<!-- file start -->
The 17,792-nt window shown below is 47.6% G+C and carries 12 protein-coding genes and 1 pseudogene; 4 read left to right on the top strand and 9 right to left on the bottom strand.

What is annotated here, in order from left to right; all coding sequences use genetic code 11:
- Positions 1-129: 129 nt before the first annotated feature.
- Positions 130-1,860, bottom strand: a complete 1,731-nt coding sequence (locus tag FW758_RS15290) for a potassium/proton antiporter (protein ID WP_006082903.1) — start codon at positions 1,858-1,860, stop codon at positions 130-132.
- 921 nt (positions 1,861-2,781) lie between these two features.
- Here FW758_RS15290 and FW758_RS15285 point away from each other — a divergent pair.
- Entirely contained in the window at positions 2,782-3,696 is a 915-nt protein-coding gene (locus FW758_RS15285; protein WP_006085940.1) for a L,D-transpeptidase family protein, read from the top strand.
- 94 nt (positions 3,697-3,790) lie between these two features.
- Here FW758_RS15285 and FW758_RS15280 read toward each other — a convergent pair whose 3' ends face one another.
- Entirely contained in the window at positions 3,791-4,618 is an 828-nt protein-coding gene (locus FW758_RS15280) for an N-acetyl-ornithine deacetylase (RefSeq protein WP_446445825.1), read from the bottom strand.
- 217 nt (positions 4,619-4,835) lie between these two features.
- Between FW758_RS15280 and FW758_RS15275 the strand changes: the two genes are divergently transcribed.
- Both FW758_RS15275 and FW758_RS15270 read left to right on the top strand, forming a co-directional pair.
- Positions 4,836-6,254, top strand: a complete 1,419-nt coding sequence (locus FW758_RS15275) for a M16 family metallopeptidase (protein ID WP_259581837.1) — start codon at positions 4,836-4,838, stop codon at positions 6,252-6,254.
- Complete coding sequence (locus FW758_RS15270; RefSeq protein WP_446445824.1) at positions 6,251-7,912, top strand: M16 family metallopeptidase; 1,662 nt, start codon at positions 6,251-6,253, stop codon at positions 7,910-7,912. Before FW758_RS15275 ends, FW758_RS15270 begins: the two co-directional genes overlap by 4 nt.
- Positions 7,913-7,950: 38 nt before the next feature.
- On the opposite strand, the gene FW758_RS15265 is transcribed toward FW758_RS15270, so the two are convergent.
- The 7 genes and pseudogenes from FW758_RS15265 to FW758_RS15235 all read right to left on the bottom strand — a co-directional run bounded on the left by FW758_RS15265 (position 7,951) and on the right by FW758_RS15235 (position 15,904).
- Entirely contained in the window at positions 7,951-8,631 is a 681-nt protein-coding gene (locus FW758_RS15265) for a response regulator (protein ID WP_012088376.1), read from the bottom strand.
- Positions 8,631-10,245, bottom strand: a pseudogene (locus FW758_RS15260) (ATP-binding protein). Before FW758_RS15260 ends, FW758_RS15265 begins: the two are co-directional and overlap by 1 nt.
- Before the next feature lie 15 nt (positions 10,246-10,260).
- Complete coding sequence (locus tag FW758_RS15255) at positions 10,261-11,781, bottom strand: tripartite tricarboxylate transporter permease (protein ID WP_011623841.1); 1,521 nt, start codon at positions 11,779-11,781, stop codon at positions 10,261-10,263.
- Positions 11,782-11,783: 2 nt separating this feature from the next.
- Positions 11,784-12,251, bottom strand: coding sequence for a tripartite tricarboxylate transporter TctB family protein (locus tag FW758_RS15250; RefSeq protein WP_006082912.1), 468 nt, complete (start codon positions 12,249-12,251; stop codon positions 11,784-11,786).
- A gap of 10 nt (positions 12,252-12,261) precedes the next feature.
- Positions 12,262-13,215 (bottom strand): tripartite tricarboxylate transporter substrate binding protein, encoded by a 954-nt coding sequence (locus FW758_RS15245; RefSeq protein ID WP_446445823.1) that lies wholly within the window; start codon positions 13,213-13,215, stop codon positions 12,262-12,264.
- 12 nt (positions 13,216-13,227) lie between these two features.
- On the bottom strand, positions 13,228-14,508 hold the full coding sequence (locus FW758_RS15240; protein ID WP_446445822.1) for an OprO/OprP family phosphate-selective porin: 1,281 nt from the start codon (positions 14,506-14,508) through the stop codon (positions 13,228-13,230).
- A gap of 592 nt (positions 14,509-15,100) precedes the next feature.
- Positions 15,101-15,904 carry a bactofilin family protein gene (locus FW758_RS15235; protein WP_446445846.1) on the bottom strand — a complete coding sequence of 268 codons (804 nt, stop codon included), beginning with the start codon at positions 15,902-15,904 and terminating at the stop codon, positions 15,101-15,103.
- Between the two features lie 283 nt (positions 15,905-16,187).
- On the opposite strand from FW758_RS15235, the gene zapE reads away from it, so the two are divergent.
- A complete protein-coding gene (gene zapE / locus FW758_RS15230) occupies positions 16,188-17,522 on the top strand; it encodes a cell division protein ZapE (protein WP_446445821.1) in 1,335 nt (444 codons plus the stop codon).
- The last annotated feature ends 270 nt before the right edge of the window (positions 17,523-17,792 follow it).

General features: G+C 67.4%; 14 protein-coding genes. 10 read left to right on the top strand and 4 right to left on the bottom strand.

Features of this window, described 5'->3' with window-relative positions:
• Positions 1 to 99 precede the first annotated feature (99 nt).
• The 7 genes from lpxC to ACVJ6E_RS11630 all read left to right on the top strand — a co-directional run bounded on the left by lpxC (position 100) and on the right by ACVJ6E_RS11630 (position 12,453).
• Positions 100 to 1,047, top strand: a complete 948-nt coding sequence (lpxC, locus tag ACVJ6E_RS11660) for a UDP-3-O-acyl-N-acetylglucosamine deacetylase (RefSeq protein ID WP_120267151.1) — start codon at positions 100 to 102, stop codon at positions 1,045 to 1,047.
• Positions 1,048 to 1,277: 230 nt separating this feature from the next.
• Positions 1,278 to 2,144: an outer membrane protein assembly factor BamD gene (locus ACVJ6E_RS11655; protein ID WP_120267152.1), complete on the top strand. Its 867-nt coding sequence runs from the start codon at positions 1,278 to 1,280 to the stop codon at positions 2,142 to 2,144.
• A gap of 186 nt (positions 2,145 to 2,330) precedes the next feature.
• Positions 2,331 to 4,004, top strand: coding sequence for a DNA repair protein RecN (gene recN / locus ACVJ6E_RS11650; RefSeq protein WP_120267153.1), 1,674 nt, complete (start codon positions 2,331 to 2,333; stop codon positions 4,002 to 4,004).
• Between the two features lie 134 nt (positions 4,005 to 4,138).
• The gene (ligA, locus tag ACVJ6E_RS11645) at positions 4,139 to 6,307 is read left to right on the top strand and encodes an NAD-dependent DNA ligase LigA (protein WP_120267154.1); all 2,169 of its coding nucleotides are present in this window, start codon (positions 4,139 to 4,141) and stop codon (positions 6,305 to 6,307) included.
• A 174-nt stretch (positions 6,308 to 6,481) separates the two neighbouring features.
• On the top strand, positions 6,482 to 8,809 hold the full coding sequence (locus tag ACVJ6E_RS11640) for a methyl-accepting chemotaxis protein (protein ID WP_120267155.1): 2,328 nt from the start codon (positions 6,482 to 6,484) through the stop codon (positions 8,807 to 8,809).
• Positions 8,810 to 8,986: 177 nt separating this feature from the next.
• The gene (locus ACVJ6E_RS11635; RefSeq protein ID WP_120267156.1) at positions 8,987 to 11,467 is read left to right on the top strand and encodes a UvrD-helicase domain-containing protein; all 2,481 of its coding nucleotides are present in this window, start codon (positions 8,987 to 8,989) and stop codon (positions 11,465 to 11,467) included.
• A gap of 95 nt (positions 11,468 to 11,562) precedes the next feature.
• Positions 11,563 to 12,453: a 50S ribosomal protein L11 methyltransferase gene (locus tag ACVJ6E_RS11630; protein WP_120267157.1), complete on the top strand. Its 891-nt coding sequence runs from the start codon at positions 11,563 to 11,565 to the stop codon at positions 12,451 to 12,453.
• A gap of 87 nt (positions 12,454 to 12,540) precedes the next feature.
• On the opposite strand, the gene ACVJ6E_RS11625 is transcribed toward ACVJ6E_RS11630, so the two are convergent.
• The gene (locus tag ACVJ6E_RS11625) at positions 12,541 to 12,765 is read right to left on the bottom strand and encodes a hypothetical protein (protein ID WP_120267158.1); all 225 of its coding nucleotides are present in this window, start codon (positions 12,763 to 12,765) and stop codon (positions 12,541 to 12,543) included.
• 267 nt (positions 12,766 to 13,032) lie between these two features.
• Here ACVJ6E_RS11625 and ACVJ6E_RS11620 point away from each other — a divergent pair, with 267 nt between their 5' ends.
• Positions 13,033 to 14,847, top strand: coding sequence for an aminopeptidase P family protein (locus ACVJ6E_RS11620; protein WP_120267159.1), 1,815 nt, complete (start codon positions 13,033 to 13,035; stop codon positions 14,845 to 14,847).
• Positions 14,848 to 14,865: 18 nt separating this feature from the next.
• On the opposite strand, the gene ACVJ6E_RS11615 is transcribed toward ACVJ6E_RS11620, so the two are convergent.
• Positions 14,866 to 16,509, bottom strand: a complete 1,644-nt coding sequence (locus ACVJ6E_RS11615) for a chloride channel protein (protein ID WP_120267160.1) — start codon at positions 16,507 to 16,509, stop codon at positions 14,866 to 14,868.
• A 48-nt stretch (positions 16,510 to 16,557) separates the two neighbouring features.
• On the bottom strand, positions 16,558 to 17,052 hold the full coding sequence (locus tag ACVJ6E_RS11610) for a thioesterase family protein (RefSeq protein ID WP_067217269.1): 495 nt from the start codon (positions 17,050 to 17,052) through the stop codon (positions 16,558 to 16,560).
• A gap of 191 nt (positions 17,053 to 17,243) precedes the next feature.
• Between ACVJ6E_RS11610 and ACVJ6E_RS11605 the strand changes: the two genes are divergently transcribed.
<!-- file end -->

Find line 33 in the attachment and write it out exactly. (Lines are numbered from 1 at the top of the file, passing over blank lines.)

- A complete protein-coding gene (gene zapE / locus FW758_RS15230) occupies positions 16,188-17,522 on the top strand; it encodes a cell division protein ZapE (protein WP_446445821.1) in 1,335 nt (444 codons plus the stop codon).